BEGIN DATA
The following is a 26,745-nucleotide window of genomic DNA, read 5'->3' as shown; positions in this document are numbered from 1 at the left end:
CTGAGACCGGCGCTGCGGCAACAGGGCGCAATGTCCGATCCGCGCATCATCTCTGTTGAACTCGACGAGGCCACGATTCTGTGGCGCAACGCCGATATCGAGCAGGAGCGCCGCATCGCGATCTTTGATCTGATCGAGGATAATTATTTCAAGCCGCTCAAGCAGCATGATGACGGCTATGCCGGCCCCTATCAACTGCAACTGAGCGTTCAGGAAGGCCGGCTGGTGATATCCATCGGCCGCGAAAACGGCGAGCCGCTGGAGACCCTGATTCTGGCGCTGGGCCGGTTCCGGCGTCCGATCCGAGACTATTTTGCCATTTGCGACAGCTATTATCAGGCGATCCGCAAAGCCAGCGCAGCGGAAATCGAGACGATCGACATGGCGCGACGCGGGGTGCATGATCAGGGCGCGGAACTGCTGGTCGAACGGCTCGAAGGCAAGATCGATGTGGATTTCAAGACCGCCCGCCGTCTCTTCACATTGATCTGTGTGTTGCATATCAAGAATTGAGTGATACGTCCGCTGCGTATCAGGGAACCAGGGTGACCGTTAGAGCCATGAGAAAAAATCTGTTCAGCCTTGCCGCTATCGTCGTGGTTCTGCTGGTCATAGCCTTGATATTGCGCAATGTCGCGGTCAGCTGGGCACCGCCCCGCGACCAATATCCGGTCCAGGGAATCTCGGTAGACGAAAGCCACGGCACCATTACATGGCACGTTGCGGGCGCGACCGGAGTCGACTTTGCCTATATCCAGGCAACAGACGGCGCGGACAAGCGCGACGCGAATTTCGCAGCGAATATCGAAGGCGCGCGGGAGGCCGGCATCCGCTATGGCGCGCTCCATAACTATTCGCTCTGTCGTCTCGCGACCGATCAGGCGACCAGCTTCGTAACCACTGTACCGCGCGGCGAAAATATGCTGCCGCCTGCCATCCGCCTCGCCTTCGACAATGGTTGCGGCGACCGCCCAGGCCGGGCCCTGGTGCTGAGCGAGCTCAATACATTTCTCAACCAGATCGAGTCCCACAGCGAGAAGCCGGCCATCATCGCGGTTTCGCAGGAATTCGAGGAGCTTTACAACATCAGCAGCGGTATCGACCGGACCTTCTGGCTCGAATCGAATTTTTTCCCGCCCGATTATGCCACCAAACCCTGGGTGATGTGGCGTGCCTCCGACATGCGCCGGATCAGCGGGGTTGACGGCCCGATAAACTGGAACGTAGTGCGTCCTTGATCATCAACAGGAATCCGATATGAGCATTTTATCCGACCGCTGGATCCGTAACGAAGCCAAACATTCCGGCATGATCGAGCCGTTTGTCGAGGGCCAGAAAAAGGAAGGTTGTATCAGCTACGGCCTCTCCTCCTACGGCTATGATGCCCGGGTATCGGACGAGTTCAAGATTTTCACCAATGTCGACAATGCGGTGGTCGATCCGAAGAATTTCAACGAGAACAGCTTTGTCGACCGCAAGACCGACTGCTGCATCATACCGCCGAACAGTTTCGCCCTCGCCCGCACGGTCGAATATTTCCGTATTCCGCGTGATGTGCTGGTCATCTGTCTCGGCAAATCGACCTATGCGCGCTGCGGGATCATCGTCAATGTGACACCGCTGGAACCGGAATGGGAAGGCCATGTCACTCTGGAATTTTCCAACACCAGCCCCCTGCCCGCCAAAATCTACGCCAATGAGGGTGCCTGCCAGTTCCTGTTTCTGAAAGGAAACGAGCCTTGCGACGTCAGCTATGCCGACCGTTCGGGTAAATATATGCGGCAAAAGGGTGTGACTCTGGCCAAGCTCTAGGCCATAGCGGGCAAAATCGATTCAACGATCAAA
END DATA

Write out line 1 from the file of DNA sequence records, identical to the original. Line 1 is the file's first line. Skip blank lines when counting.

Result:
The following is a 26,745-nucleotide window of genomic DNA, read 5'->3' as shown; positions in this document are numbered from 1 at the left end: